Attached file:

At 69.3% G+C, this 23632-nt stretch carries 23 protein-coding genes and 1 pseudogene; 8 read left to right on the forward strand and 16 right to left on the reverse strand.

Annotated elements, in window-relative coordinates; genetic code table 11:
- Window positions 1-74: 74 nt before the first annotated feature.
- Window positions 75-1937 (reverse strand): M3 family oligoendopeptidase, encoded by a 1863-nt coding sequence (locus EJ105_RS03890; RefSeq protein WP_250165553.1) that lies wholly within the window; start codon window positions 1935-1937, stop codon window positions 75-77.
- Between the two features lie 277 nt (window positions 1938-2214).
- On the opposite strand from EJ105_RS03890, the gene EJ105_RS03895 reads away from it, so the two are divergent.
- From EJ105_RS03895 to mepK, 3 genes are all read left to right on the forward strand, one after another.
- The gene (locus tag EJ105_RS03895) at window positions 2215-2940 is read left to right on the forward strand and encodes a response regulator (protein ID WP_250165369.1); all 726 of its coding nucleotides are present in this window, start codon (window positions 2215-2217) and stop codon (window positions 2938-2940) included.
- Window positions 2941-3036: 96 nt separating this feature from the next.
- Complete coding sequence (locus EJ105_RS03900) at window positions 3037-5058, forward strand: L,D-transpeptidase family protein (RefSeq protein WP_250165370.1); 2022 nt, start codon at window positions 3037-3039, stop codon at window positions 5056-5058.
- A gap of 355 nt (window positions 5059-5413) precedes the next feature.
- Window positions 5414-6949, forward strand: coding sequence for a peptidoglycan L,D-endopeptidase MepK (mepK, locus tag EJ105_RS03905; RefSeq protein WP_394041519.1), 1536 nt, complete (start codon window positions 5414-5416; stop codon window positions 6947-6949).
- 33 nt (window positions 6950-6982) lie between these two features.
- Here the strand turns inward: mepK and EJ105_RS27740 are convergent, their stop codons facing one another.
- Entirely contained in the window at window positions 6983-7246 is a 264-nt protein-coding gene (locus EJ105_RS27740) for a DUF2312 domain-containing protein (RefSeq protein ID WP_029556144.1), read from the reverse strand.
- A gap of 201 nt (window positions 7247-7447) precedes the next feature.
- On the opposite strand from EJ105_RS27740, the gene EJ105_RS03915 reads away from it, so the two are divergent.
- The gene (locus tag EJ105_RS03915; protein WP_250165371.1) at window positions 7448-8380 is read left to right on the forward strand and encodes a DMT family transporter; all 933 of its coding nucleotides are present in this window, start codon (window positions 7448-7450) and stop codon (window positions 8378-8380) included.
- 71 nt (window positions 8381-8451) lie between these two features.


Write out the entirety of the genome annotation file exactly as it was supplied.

At 69.3% G+C, this 23632-nt stretch carries 23 protein-coding genes and 1 pseudogene; 8 read left to right on the forward strand and 16 right to left on the reverse strand.

Annotated elements, in window-relative coordinates; genetic code table 11:
- Window positions 1-74: 74 nt before the first annotated feature.
- Window positions 75-1937 (reverse strand): M3 family oligoendopeptidase, encoded by a 1863-nt coding sequence (locus EJ105_RS03890; RefSeq protein WP_250165553.1) that lies wholly within the window; start codon window positions 1935-1937, stop codon window positions 75-77.
- Between the two features lie 277 nt (window positions 1938-2214).
- On the opposite strand from EJ105_RS03890, the gene EJ105_RS03895 reads away from it, so the two are divergent.
- From EJ105_RS03895 to mepK, 3 genes are all read left to right on the forward strand, one after another.
- The gene (locus tag EJ105_RS03895) at window positions 2215-2940 is read left to right on the forward strand and encodes a response regulator (protein ID WP_250165369.1); all 726 of its coding nucleotides are present in this window, start codon (window positions 2215-2217) and stop codon (window positions 2938-2940) included.
- Window positions 2941-3036: 96 nt separating this feature from the next.
- Complete coding sequence (locus EJ105_RS03900) at window positions 3037-5058, forward strand: L,D-transpeptidase family protein (RefSeq protein WP_250165370.1); 2022 nt, start codon at window positions 3037-3039, stop codon at window positions 5056-5058.
- A gap of 355 nt (window positions 5059-5413) precedes the next feature.
- Window positions 5414-6949, forward strand: coding sequence for a peptidoglycan L,D-endopeptidase MepK (mepK, locus tag EJ105_RS03905; RefSeq protein WP_394041519.1), 1536 nt, complete (start codon window positions 5414-5416; stop codon window positions 6947-6949).
- 33 nt (window positions 6950-6982) lie between these two features.
- Here the strand turns inward: mepK and EJ105_RS27740 are convergent, their stop codons facing one another.
- Entirely contained in the window at window positions 6983-7246 is a 264-nt protein-coding gene (locus EJ105_RS27740) for a DUF2312 domain-containing protein (RefSeq protein ID WP_029556144.1), read from the reverse strand.
- A gap of 201 nt (window positions 7247-7447) precedes the next feature.
- On the opposite strand from EJ105_RS27740, the gene EJ105_RS03915 reads away from it, so the two are divergent.
- The gene (locus tag EJ105_RS03915; protein WP_250165371.1) at window positions 7448-8380 is read left to right on the forward strand and encodes a DMT family transporter; all 933 of its coding nucleotides are present in this window, start codon (window positions 7448-7450) and stop codon (window positions 8378-8380) included.
- 71 nt (window positions 8381-8451) lie between these two features.